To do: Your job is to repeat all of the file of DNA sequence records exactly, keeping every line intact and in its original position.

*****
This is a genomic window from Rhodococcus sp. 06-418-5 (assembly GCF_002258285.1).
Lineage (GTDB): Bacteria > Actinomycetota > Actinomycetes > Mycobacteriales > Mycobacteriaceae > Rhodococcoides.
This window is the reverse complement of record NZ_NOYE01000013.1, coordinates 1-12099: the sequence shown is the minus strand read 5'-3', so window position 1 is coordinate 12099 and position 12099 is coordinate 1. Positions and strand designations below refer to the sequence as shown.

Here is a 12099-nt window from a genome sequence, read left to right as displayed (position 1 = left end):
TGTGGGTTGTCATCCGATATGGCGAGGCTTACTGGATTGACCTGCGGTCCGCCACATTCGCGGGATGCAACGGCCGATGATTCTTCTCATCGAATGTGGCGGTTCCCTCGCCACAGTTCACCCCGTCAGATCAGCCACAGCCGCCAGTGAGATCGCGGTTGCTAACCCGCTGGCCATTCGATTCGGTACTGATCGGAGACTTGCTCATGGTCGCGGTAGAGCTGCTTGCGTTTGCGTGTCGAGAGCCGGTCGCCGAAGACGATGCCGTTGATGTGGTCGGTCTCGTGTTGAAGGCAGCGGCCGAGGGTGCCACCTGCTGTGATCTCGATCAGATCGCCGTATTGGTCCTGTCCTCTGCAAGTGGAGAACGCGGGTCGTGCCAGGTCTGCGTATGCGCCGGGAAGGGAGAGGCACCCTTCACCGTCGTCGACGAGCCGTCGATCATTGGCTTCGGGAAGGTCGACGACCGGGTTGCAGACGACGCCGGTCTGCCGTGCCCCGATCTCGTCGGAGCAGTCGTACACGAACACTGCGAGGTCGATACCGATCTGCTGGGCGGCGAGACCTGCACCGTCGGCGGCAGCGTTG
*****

This is a genomic window from Rhodococcus sp. 06-418-5 (assembly GCF_002258285.1).
Lineage (GTDB): Bacteria > Actinomycetota > Actinomycetes > Mycobacteriales > Mycobacteriaceae > Rhodococcoides.
This window is the reverse complement of record NZ_NOYE01000013.1, coordinates 1-12099: the sequence shown is the minus strand read 5'-3', so window position 1 is coordinate 12099 and position 12099 is coordinate 1. Positions and strand designations below refer to the sequence as shown.

Here is a 12099-nt window from a genome sequence, read left to right as displayed (position 1 = left end):
TGTGGGTTGTCATCCGATATGGCGAGGCTTACTGGATTGACCTGCGGTCCGCCACATTCGCGGGATGCAACGGCCGATGATTCTTCTCATCGAATGTGGCGGTTCCCTCGCCACAGTTCACCCCGTCAGATCAGCCACAGCCGCCAGTGAGATCGCGGTTGCTAACCCGCTGGCCATTCGATTCGGTACTGATCGGAGACTTGCTCATGGTCGCGGTAGAGCTGCTTGCGTTTGCGTGTCGAGAGCCGGTCGCCGAAGACGATGCCGTTGATGTGGTCGGTCTCGTGTTGAAGGCAGCGGCCGAGGGTGCCACCTGCTGTGATCTCGATCAGATCGCCGTATTGGTCCTGTCCTCTGCAAGTGGAGAACGCGGGTCGTGCCAGGTCTGCGTATGCGCCGGGAAGGGAGAGGCACCCTTCACCGTCGTCGACGAGCCGTCGATCATTGGCTTCGGGAAGGTCGACGACCGGGTTGCAGACGACGCCGGTCTGCCGTGCCCCGATCTCGTCGGAGCAGTCGTACACGAACACTGCGAGGTCGATACCGATCTGCTGGGCGGCGAGACCTGCACCGTCGGCGGCAGCGTTG